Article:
Head start

Jordan Ryan started an Okanagan College course in welding while still attending Kelowna Secondary School.

Students in Kelowna are getting an education while learning real- world skills.

Central Okanagan Public Schools and Industry Training Authority (ITA) offer students the chance to develop a trade skill while earning high school and post-secondary credits at the same time.

Jordan Ryan took the dual credit ITA Youth Trades program at Kelowna Secondary School and started the welding program at Okanagan College before graduating high school.

By deciding in Grade 11 which trade he wanted to go into, he was able to get into the first year of college-level technical training while still in high school.

Ryan earned his Red Seal in welding and became a homeowner at the age of 22. He appreciates the financial security from the trades and is encouraging other students to explore a trades career.

“What I enjoy most about the trades is being able to live a healthy and balanced life, free from financial distress and close to my family and home,” he said.

“I tell all high school students to give the dual-credit ITA Youth Trades program a shot with whatever trade they are interested in. It may seem challenging to start a course in college while in high school, but with whatever may happen, you’ll only come out ahead.”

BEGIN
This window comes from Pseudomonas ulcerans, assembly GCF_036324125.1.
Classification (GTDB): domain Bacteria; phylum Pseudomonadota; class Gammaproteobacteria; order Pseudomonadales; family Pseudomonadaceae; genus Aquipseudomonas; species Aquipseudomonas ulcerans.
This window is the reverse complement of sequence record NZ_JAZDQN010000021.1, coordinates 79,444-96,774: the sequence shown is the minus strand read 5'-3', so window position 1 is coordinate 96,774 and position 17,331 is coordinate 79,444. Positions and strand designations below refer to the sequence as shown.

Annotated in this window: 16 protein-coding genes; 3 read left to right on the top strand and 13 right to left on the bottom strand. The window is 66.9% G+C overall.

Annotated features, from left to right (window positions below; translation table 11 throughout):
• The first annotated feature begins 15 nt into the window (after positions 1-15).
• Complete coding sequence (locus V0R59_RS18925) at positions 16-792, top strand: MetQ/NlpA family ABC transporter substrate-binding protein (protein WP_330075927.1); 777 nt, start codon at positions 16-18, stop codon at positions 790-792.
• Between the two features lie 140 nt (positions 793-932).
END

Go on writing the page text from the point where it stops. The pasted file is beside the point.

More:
Central Okanagan Public Schools has 25 dual-credit ITA Youth Trades programs.

Students and parents can visit dualcredit23.com, youth.itabc.ca, or attend an information night on

Nov. 14, 6-7 p.m. at Rutland Secondary School.

Calvin Jackson also took the ITA Youth in Trades program at KSS. His journey began with roofing and siding as an architectural sheet metal worker during the construction of the new Canyon Falls Middle School. He’s currently at Okanagan College finishing his Level 3 technical training for sheet metal fabrication.

“The youth trade sample got me hooked, and it made me want to keep doing it,” said Jackson. “The dual-credit ITA program gave me a head start on my career choice.”

His parents are happy with that choice.

“We’re supportive of Calvin choosing a career in trades because it offers strong employment opportunities and the potential for a good salary and benefits,” said Mike Jackson, Calvin’s father.

“He has always been very mechanically-minded, but he hadn’t been able to find a university program that interested him. The trades program did, so it was a great fit.”